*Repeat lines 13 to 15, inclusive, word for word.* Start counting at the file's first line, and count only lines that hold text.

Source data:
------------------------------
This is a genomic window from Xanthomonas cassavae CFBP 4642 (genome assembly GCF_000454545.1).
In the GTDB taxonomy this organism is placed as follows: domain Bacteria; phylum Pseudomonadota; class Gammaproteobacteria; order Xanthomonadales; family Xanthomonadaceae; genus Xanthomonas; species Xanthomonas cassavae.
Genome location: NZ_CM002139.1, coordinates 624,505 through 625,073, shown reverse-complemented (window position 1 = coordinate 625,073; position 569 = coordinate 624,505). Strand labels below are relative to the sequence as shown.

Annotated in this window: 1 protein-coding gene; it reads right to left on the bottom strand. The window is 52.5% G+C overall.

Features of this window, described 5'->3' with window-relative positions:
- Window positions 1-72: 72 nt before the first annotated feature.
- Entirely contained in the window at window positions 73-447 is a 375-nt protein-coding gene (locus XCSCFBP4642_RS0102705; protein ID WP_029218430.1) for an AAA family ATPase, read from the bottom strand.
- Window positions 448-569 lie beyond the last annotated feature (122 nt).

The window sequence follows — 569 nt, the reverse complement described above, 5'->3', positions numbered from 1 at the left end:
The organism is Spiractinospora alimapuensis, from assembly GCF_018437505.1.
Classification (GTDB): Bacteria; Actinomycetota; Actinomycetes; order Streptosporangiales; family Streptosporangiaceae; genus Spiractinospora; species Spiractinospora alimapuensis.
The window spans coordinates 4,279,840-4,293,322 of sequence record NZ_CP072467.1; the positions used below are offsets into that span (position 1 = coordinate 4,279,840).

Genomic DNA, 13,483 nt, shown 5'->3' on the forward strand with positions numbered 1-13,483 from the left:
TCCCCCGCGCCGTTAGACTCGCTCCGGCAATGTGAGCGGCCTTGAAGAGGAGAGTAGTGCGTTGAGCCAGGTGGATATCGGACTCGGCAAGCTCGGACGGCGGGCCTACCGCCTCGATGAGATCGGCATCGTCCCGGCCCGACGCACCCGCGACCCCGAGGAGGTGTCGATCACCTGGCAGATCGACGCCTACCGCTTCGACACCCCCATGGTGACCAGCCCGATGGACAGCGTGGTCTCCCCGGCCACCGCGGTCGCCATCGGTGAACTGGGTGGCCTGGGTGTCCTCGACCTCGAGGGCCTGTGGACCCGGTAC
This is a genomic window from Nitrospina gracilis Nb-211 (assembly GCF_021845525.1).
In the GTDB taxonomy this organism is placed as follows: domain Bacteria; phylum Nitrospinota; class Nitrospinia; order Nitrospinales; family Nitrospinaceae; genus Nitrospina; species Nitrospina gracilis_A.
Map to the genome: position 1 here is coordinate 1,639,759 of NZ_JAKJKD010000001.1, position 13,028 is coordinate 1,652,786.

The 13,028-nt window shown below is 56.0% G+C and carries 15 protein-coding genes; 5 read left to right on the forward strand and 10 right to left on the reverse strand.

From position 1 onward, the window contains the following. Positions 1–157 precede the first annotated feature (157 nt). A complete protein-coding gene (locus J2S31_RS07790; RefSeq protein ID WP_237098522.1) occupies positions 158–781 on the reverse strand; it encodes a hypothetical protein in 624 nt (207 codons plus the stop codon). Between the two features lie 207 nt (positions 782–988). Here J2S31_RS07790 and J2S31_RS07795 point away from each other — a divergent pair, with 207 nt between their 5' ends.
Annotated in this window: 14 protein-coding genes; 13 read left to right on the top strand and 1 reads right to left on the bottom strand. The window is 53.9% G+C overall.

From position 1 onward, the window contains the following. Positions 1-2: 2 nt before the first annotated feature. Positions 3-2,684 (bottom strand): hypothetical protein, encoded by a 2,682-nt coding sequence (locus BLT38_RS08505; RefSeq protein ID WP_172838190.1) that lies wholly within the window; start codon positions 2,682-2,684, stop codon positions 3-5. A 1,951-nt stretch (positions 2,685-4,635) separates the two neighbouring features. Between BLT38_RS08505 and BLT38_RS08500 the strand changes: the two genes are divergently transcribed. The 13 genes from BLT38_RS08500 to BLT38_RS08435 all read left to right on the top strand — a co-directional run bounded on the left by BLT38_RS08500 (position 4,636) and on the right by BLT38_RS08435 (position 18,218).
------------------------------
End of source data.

Genomic DNA, 13,483 nt, shown 5'->3' on the forward strand with positions numbered 1-13,483 from the left:
TCCCCCGCGCCGTTAGACTCGCTCCGGCAATGTGAGCGGCCTTGAAGAGGAGAGTAGTGCGTTGAGCCAGGTGGATATCGGACTCGGCAAGCTCGGACGGCGGGCCTACCGCCTCGATGAGATCGGCATCGTCCCGGCCCGACGCACCCGCGACCCCGAGGAGGTGTCGATCACCTGGCAGATCGACGCCTACCGCTTCGACACCCCCATGGTGACCAGCCCGATGGACAGCGTGGTCTCCCCGGCCACCGCGGTCGCCATCGGTGAACTGGGTGGCCTGGGTGTCCTCGACCTCGAGGGCCTGTGGACCCGGTAC
This is a genomic window from Nitrospina gracilis Nb-211 (assembly GCF_021845525.1).